For me there are many layers to unpack for ‘Those Who Were Hurt First’ that would need to be addressed by all.

The unpacking begins…

Yoga, herbs and sunshine: New Zealand opens ‘humane’ jail for most violent inmates

Johan Hari T.E.D. Talk Addiction as a Health Matter not a Criminal Justice Matter.

I thank Paul Delaney for hi-lighting this article. Drug addiction

King Heroin – James Brown

Ladies and gentlemen
Fellow Americans
Lady Americans
This is James Brown
I wanna talk to you about one of our
Most deadly, killers in the country today
I had a dream the other night, and I
Was sittin’ in my living room
Dozed off to sleep
So I start to dreamin’
I dreamed I walked in a place and
I saw a real strange, weird object
Standin’ up talkin’ to the people
And I found out it was heroin
That deadly drug that go in your veins
He says
I came to this country without a passport
Ever since then I’ve been hunted and sought
My little white grains are nothin’ but waste
Soft and deadly and bitter to taste
I’m a world of power and all know it’s true
Use me once and you’ll know it, too
I can make a mere schoolboy forget his books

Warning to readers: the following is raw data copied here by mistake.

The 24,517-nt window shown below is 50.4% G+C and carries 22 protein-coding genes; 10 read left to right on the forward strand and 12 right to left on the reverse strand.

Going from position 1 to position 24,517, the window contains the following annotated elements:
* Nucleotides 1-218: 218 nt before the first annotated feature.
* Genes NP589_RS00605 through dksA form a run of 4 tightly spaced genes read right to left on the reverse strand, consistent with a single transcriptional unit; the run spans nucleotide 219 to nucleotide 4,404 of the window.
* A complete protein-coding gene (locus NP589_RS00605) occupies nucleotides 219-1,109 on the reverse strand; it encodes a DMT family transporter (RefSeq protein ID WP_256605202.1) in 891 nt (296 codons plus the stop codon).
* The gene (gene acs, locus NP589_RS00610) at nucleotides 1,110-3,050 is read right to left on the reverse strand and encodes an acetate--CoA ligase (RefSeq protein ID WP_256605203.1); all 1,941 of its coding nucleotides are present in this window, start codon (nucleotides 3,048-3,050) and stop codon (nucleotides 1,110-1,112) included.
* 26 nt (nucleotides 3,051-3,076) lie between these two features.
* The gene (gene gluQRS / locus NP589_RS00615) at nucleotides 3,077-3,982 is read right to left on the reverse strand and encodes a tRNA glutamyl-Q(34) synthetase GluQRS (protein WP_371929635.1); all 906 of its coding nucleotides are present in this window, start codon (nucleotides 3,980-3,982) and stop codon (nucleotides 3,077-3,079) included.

I can make a world-famous beauty neglect her looks
I can make a good man forsake his wife
Send a greedy man to prison for the rest of his life
I can make a man forsake his country and flag
Make a girl sell her body for a five-dollar bag
Some think my adventure’s a joy and a thrill
But I’ll put a gun in your hand and make you kill ’em
In cellophane bags, I’ve found my way
To heads of state and children at play
I’m financed in China, ran in Japan
I’m respected in Turkey and I’m legal in Siam
I take my addicts and make ’em steal, borrow, beg
Then they search for a vein in their arm or their leg
So, be you Italian, Jewish, Black or Mex
I can make the most virilent of men forget their sex
So now, no, my man, you must, you know, do your best
To keep up your habit until your arrest
Now the police have taken you from under my wing
Do you think they dare defy me, I who am king
Now, you must lie in that county jail
Where I can’t get to you by visit or mail
So squirm, with discomfort, wiggle and cough (coughs)
Six days of madness, (Hah) and you might throw me off
Curse me in name, defy me in speech
But you’d pick me up right now if I were in your reach
All through your sentence you’ve become resolved to your fate
Fear not young man and woman, I’ll be waitin’ at the gate
And don’t be afraid, don’t run, I’m not chased
Sure my name is Heroin, you’ll be back for a taste
Behold, you’re hooked, your foot is in the stirrup
And make, haste, mount the steed and ride him well
For the white horse of heroin will ride you to Hell, to Hell
Will ride you to Hell until you are dead
Dead, brother, dead
This is a revolution of the mind
Get your mind together
And get away from drugs
That’s the man
Back, back
Songwriters: Charles Bobbitt / Charles Fred Bobbitt / Dave Matthews / James Brown / Manny Rosen
King Heroin lyrics © Warner/Chappell Music, Inc